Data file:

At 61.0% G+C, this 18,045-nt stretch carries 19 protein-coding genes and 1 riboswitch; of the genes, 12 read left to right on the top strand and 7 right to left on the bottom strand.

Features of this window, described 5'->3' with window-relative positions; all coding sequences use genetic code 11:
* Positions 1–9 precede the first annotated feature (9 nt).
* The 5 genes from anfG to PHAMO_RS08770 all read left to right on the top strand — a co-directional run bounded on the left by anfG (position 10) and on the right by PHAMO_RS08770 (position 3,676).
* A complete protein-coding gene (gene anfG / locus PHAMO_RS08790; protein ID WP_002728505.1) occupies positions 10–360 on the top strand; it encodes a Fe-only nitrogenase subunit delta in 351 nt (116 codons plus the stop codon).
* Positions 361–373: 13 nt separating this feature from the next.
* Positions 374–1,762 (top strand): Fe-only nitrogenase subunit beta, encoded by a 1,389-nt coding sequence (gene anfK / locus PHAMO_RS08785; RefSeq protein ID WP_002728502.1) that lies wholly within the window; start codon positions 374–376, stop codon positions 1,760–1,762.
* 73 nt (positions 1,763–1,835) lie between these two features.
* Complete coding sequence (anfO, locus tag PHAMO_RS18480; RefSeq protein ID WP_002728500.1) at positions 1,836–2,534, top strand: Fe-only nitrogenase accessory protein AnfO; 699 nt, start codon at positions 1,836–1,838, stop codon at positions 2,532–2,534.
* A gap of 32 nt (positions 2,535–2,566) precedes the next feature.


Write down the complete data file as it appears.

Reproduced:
At 61.0% G+C, this 18,045-nt stretch carries 19 protein-coding genes and 1 riboswitch; of the genes, 12 read left to right on the top strand and 7 right to left on the bottom strand.

Features of this window, described 5'->3' with window-relative positions; all coding sequences use genetic code 11:
* Positions 1–9 precede the first annotated feature (9 nt).
* The 5 genes from anfG to PHAMO_RS08770 all read left to right on the top strand — a co-directional run bounded on the left by anfG (position 10) and on the right by PHAMO_RS08770 (position 3,676).
* A complete protein-coding gene (gene anfG / locus PHAMO_RS08790; protein ID WP_002728505.1) occupies positions 10–360 on the top strand; it encodes a Fe-only nitrogenase subunit delta in 351 nt (116 codons plus the stop codon).
* Positions 361–373: 13 nt separating this feature from the next.
* Positions 374–1,762 (top strand): Fe-only nitrogenase subunit beta, encoded by a 1,389-nt coding sequence (gene anfK / locus PHAMO_RS08785; RefSeq protein ID WP_002728502.1) that lies wholly within the window; start codon positions 374–376, stop codon positions 1,760–1,762.
* 73 nt (positions 1,763–1,835) lie between these two features.
* Complete coding sequence (anfO, locus tag PHAMO_RS18480; RefSeq protein ID WP_002728500.1) at positions 1,836–2,534, top strand: Fe-only nitrogenase accessory protein AnfO; 699 nt, start codon at positions 1,836–1,838, stop codon at positions 2,532–2,534.
* A gap of 32 nt (positions 2,535–2,566) precedes the next feature.